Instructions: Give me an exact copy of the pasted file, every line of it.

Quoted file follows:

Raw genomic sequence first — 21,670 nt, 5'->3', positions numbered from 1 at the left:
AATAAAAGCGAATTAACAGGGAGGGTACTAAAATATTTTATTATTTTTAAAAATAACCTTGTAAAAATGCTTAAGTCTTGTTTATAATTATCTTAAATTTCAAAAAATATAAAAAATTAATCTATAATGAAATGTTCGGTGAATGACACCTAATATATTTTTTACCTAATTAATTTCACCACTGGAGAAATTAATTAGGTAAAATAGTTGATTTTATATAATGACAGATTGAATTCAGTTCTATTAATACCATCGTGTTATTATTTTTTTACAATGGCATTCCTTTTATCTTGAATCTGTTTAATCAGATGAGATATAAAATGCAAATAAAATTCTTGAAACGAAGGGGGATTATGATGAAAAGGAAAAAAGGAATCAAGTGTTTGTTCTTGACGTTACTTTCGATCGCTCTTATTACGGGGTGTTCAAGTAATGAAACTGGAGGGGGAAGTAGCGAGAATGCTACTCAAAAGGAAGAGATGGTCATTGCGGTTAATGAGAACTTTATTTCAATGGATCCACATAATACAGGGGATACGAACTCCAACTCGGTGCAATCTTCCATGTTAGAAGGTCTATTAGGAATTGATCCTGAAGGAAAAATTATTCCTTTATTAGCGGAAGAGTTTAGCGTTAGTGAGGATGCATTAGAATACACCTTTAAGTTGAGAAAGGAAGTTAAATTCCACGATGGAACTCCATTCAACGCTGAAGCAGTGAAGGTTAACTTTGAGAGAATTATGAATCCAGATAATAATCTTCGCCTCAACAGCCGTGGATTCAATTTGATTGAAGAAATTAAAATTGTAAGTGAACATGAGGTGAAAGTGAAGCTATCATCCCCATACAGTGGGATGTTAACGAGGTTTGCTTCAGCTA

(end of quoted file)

Raw genomic sequence first — 21,670 nt, 5'->3', positions numbered from 1 at the left:
AATAAAAGCGAATTAACAGGGAGGGTACTAAAATATTTTATTATTTTTAAAAATAACCTTGTAAAAATGCTTAAGTCTTGTTTATAATTATCTTAAATTTCAAAAAATATAAAAAATTAATCTATAATGAAATGTTCGGTGAATGACACCTAATATATTTTTTACCTAATTAATTTCACCACTGGAGAAATTAATTAGGTAAAATAGTTGATTTTATATAATGACAGATTGAATTCAGTTCTATTAATACCATCGTGTTATTATTTTTTTACAATGGCATTCCTTTTATCTTGAATCTGTTTAATCAGATGAGATATAAAATGCAAATAAAATTCTTGAAACGAAGGGGGATTATGATGAAAAGGAAAAAAGGAATCAAGTGTTTGTTCTTGACGTTACTTTCGATCGCTCTTATTACGGGGTGTTCAAGTAATGAAACTGGAGGGGGAAGTAGCGAGAATGCTACTCAAAAGGAAGAGATGGTCATTGCGGTTAATGAGAACTTTATTTCAATGGATCCACATAATACAGGGGATACGAACTCCAACTCGGTGCAATCTTCCATGTTAGAAGGTCTATTAGGAATTGATCCTGAAGGAAAAATTATTCCTTTATTAGCGGAAGAGTTTAGCGTTAGTGAGGATGCATTAGAATACACCTTTAAGTTGAGAAAGGAAGTTAAATTCCACGATGGAACTCCATTCAACGCTGAAGCAGTGAAGGTTAACTTTGAGAGAATTATGAATCCAGATAATAATCTTCGCCTCAACAGCCGTGGATTCAATTTGATTGAAGAAATTAAAATTGTAAGTGAACATGAGGTGAAAGTGAAGCTATCATCCCCATACAGTGGGATGTTAACGAGGTTTGCTTCAGCTA